How do you listen to music on Fedora?

Easyeffects is very nice - a good recommendation.

What does the --eargasm do?


app : mpv

streaming :

I am using “Lollypop” to listen to music from my music library on a computer - nice looking, great sound.
Default music player is “Audaciuos” for any other music file that is not in library - fast, light.
And for radio - “Shortwawe” - many radio stations, you can add your own URL’s (I just do not like that it lags a bit when it tries to retrieve track info on each new song (if those are too annoying radio links opened with “Audaciuos” - no lags :)).


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Google and by that I mean Google youtube music premium I’m Google fan I guess

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mpd + cantata + musikcube + strawberry

I download music using yt-dlp and divide them in directories by genre > artist > album. Then use amberol to play the music. Very basic music player, but it does the trick when using a good directory structure.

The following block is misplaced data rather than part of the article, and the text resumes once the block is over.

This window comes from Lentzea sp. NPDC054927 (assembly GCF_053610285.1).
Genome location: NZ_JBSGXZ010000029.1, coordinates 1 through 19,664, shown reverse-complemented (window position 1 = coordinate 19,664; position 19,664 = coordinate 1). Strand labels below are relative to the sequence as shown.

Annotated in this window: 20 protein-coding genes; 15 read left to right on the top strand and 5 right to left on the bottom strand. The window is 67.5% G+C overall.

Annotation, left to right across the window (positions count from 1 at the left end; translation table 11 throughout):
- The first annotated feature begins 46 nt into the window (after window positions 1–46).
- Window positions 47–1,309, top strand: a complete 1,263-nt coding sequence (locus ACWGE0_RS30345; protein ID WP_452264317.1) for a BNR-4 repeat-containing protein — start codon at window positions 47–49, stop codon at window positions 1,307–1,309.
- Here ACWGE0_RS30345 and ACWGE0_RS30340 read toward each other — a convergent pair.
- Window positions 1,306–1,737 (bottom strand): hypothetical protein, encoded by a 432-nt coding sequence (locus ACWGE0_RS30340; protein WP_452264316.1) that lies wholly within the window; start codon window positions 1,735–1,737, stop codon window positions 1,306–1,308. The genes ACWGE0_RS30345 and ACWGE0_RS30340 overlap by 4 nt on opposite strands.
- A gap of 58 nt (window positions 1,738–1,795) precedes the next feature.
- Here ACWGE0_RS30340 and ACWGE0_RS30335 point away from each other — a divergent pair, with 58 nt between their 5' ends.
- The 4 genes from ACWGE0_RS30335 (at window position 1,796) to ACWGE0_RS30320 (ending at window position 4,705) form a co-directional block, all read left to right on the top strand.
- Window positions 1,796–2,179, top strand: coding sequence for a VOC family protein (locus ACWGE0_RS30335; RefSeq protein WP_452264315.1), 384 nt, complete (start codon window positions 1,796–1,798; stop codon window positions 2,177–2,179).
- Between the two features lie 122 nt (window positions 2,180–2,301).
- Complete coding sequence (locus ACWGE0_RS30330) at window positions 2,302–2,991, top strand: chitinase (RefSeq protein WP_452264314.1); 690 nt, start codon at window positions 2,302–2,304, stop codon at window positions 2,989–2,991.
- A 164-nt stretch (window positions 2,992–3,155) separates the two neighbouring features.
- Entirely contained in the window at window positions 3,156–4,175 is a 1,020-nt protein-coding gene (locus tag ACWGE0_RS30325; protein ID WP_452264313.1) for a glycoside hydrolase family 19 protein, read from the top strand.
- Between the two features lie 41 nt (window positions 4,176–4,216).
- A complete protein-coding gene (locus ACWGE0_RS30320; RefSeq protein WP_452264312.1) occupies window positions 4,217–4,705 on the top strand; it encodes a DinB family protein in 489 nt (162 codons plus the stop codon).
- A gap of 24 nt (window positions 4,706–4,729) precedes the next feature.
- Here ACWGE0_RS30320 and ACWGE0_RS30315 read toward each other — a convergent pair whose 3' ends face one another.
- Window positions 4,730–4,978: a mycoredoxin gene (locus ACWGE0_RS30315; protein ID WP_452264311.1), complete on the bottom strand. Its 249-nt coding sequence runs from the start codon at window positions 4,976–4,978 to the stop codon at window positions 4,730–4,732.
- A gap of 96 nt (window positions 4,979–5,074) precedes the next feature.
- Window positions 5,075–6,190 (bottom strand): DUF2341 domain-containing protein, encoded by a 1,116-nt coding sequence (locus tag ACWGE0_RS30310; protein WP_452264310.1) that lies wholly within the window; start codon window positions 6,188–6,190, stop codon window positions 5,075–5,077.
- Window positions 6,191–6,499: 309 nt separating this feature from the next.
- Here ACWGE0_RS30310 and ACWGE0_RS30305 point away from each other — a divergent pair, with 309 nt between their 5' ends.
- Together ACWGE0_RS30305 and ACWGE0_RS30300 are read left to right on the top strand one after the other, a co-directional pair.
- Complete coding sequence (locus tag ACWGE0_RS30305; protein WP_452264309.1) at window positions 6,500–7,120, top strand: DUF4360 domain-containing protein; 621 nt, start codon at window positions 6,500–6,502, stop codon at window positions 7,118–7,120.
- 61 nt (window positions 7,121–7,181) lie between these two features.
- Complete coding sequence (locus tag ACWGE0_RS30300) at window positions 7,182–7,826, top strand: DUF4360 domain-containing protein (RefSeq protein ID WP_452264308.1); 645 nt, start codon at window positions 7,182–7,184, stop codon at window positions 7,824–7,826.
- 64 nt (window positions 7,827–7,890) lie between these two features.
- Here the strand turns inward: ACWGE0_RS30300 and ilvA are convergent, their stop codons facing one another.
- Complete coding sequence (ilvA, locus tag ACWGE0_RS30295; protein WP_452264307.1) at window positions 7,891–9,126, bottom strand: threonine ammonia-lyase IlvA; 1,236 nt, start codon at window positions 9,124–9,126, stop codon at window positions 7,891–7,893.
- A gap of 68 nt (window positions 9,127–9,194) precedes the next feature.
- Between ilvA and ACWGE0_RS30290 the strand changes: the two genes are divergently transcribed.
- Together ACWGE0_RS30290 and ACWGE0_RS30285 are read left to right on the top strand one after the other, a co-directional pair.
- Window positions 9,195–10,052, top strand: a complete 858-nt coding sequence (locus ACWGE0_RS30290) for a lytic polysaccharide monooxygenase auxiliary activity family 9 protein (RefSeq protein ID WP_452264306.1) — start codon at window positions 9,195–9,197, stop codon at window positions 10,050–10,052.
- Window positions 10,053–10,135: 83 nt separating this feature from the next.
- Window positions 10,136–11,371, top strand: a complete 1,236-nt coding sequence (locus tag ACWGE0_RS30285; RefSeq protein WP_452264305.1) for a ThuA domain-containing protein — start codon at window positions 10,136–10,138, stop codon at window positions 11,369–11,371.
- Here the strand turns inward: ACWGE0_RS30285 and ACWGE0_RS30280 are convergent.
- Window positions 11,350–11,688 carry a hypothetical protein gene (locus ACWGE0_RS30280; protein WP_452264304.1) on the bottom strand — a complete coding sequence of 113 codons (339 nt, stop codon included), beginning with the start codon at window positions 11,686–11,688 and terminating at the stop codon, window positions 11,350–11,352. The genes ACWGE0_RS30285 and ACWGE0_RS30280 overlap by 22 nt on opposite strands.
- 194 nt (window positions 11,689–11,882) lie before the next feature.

I’m using Quod Libet which is quodlibet in the repo. Native RPM version, rather than flatpak, so I can output directly to my USB DAC.

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My music is on a plex server, for listening on fedora i use Girens and plex.

Thank you Fedora for keeping Amarok alive and kicking with wikipedia updated.

Amarok has a good data base system for sorting CD’s burned and tagged to computer, the compilation CDs with various artists gets sorted accurately to the recording artists menu instead of Various. This also occurs with Rhythmbox and WinAmp (installed through WINE), yet these two music players do not provide the Wikipedia information about the recording artist you are listening to while playing that tune. Amarok has been discontinued with just about every Debian based Linux operating system.

Clementine is also a good music player yet does not sort compilations to the recording artists menu for each individual different music recording within the compilation. I have this special image created for use as a background within the player list of Clementine, a feature of having the ability to custom design the background image you place in the playlist of this program. Also like the way Clementine displays album covers within the player while a recording is actively running with customization to include “artist”, “recording title” listing.